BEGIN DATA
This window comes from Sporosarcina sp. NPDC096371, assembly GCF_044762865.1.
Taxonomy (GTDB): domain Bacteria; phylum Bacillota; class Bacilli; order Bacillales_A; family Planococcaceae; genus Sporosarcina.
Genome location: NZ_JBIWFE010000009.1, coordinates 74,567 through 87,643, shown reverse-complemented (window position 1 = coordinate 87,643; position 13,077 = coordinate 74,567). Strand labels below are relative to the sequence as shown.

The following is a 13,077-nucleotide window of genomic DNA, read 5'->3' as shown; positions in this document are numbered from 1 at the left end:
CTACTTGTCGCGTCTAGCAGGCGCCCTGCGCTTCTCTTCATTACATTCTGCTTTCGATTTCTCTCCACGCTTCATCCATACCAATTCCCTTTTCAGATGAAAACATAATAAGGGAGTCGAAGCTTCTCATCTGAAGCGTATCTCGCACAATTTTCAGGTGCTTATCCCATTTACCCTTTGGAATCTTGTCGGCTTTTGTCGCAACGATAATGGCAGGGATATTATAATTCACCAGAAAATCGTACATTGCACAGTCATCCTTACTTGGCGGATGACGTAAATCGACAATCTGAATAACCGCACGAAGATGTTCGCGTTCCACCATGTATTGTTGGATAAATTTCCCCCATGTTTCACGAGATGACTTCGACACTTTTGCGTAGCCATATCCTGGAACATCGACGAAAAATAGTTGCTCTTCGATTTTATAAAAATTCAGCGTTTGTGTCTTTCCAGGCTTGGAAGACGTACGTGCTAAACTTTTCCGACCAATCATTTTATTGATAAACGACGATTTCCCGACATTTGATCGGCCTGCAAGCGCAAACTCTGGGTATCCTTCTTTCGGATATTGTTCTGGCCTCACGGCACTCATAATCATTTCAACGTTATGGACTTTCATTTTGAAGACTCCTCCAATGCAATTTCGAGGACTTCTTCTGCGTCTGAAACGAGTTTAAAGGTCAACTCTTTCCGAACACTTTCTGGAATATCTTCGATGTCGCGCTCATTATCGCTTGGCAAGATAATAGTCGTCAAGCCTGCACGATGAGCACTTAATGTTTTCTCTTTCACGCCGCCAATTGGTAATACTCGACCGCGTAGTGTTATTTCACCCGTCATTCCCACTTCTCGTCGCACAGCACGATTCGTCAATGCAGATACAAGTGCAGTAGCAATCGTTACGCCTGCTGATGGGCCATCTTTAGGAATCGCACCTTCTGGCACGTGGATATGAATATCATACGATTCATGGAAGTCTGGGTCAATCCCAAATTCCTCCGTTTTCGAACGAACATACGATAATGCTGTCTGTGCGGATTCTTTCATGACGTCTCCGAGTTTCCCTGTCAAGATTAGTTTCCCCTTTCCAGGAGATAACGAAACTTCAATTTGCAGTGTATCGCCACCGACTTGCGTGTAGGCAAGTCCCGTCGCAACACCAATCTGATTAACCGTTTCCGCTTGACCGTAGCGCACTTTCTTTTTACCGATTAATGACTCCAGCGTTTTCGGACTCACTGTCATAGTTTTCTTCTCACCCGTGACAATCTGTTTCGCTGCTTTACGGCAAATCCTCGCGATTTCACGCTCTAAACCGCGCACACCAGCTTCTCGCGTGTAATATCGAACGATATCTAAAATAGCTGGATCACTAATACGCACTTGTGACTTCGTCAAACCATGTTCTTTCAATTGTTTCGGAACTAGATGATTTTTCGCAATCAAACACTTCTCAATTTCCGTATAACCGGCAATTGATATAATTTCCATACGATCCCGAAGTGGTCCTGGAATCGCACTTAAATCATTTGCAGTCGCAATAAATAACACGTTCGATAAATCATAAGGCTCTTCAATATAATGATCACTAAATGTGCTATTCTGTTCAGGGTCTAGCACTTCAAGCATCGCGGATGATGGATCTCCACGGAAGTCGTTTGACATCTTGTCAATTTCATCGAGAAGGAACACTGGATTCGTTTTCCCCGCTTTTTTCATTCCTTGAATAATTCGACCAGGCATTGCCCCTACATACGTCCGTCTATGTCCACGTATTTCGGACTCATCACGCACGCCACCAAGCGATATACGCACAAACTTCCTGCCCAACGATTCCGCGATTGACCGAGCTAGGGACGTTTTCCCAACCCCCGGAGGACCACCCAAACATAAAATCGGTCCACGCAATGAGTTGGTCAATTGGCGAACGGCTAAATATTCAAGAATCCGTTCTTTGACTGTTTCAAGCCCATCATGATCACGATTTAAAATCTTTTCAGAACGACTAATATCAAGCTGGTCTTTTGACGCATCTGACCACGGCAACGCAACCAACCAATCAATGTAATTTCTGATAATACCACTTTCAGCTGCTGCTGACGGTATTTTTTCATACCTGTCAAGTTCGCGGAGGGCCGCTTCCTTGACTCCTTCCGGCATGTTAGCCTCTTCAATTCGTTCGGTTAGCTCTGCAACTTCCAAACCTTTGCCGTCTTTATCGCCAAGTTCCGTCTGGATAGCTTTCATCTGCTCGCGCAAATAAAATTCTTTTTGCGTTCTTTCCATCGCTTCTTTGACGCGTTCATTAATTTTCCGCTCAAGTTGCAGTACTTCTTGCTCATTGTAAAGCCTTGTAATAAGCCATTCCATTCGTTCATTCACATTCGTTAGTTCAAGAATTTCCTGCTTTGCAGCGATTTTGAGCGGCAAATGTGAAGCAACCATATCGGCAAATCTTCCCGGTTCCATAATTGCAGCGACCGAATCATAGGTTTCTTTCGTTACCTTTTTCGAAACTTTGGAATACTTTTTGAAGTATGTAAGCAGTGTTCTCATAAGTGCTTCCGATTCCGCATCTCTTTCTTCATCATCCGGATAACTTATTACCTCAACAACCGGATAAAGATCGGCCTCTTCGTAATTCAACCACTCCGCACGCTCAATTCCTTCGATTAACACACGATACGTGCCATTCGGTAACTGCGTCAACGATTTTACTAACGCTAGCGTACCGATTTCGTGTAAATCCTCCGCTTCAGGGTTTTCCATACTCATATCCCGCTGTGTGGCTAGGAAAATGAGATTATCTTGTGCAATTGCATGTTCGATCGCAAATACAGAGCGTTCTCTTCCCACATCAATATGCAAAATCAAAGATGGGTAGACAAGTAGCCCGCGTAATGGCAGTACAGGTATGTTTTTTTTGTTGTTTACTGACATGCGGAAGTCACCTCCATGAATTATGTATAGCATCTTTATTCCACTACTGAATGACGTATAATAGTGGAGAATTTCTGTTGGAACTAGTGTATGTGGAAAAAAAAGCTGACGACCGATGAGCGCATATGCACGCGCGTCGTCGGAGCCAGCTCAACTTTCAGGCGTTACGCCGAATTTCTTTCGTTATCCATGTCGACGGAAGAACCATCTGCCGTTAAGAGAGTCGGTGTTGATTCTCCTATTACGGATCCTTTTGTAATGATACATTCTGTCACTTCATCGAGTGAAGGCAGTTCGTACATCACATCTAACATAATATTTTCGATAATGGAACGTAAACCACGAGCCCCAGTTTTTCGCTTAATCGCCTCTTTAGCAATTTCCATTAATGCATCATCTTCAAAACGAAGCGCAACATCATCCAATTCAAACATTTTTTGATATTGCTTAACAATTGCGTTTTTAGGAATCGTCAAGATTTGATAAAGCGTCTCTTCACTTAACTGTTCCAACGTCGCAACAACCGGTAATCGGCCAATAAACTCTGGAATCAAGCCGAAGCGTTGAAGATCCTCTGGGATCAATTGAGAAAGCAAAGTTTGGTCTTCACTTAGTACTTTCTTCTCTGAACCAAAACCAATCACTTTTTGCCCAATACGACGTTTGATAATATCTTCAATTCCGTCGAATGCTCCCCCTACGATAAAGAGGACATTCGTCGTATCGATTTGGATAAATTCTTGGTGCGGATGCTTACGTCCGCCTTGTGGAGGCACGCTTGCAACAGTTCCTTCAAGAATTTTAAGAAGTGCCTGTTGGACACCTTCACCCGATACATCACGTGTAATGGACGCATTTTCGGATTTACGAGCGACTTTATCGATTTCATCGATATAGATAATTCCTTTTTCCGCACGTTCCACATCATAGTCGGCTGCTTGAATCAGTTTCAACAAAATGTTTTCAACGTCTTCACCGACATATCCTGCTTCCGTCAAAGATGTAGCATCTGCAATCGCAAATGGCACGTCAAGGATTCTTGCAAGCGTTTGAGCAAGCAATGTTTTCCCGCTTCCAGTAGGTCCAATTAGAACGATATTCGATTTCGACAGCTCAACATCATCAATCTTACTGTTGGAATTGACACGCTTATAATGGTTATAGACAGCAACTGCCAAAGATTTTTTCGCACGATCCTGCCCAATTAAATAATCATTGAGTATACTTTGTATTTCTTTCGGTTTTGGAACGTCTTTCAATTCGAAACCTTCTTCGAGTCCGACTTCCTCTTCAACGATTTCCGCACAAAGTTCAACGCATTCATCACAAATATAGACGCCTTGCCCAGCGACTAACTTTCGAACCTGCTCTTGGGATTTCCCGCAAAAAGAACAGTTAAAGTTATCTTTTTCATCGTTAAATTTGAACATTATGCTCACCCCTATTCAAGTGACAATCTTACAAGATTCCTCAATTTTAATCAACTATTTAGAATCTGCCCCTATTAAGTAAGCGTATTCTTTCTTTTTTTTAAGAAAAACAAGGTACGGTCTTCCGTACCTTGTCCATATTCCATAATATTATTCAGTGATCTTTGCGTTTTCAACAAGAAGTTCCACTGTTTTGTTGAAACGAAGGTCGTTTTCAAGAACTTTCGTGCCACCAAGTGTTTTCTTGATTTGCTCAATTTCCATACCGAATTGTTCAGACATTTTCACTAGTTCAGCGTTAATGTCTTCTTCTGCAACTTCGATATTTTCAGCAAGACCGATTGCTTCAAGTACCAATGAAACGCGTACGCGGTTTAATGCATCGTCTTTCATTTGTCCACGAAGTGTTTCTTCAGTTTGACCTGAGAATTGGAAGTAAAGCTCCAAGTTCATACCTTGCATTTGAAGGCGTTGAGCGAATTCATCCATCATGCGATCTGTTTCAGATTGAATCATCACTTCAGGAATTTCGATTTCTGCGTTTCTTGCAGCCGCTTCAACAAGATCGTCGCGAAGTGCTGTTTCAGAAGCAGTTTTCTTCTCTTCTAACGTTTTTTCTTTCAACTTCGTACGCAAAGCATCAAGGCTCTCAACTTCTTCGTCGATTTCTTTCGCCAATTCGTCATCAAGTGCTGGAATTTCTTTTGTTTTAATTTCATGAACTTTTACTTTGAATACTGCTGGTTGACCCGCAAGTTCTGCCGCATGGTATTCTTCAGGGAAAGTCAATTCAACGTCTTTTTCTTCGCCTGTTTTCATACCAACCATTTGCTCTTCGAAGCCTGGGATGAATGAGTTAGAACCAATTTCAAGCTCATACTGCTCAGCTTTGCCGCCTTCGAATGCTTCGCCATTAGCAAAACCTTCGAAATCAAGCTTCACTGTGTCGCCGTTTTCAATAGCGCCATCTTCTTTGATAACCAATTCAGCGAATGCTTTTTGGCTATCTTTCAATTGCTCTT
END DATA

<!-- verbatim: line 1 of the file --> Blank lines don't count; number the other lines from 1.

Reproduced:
This window comes from Sporosarcina sp. NPDC096371, assembly GCF_044762865.1.